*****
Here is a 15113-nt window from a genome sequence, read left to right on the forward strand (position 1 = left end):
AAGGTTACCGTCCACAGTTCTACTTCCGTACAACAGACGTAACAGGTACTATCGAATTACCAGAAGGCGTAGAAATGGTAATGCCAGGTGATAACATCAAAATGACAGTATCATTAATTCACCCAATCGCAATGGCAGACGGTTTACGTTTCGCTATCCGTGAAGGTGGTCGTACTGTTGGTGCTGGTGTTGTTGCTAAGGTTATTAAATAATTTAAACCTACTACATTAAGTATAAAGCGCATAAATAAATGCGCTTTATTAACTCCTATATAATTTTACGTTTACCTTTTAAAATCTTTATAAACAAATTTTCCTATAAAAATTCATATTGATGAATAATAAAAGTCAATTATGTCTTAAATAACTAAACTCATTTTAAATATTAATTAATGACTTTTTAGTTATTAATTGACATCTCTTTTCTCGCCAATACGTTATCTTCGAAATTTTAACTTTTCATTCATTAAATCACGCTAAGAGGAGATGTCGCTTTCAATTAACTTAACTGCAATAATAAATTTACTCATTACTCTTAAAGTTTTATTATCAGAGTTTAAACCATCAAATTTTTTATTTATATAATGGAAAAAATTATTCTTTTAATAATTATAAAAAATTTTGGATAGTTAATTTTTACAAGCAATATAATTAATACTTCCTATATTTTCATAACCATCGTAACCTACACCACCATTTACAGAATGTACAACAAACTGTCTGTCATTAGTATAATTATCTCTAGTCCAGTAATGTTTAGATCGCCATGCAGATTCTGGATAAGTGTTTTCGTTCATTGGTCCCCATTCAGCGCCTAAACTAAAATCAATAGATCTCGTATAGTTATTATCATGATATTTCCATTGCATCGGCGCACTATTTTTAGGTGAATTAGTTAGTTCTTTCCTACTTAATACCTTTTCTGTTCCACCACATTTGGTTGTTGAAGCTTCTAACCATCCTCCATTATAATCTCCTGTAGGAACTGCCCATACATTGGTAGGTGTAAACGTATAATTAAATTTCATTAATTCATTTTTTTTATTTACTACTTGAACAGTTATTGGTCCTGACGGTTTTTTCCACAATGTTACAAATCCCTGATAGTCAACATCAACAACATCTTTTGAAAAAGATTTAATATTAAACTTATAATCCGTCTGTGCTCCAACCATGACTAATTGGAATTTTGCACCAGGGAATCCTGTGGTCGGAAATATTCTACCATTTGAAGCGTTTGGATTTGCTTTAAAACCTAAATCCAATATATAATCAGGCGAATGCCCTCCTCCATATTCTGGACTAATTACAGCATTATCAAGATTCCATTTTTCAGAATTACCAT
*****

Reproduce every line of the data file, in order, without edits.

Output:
Here is a 15113-nt window from a genome sequence, read left to right on the forward strand (position 1 = left end):
AAGGTTACCGTCCACAGTTCTACTTCCGTACAACAGACGTAACAGGTACTATCGAATTACCAGAAGGCGTAGAAATGGTAATGCCAGGTGATAACATCAAAATGACAGTATCATTAATTCACCCAATCGCAATGGCAGACGGTTTACGTTTCGCTATCCGTGAAGGTGGTCGTACTGTTGGTGCTGGTGTTGTTGCTAAGGTTATTAAATAATTTAAACCTACTACATTAAGTATAAAGCGCATAAATAAATGCGCTTTATTAACTCCTATATAATTTTACGTTTACCTTTTAAAATCTTTATAAACAAATTTTCCTATAAAAATTCATATTGATGAATAATAAAAGTCAATTATGTCTTAAATAACTAAACTCATTTTAAATATTAATTAATGACTTTTTAGTTATTAATTGACATCTCTTTTCTCGCCAATACGTTATCTTCGAAATTTTAACTTTTCATTCATTAAATCACGCTAAGAGGAGATGTCGCTTTCAATTAACTTAACTGCAATAATAAATTTACTCATTACTCTTAAAGTTTTATTATCAGAGTTTAAACCATCAAATTTTTTATTTATATAATGGAAAAAATTATTCTTTTAATAATTATAAAAAATTTTGGATAGTTAATTTTTACAAGCAATATAATTAATACTTCCTATATTTTCATAACCATCGTAACCTACACCACCATTTACAGAATGTACAACAAACTGTCTGTCATTAGTATAATTATCTCTAGTCCAGTAATGTTTAGATCGCCATGCAGATTCTGGATAAGTGTTTTCGTTCATTGGTCCCCATTCAGCGCCTAAACTAAAATCAATAGATCTCGTATAGTTATTATCATGATATTTCCATTGCATCGGCGCACTATTTTTAGGTGAATTAGTTAGTTCTTTCCTACTTAATACCTTTTCTGTTCCACCACATTTGGTTGTTGAAGCTTCTAACCATCCTCCATTATAATCTCCTGTAGGAACTGCCCATACATTGGTAGGTGTAAACGTATAATTAAATTTCATTAATTCATTTTTTTTATTTACTACTTGAACAGTTATTGGTCCTGACGGTTTTTTCCACAATGTTACAAATCCCTGATAGTCAACATCAACAACATCTTTTGAAAAAGATTTAATATTAAACTTATAATCCGTCTGTGCTCCAACCATGACTAATTGGAATTTTGCACCAGGGAATCCTGTGGTCGGAAATATTCTACCATTTGAAGCGTTTGGATTTGCTTTAAAACCTAAATCCAATATATAATCAGGCGAATGCCCTCCTCCATATTCTGGACTAATTACAGCATTATCAAGATTCCATTTTTCAGAATTACCAT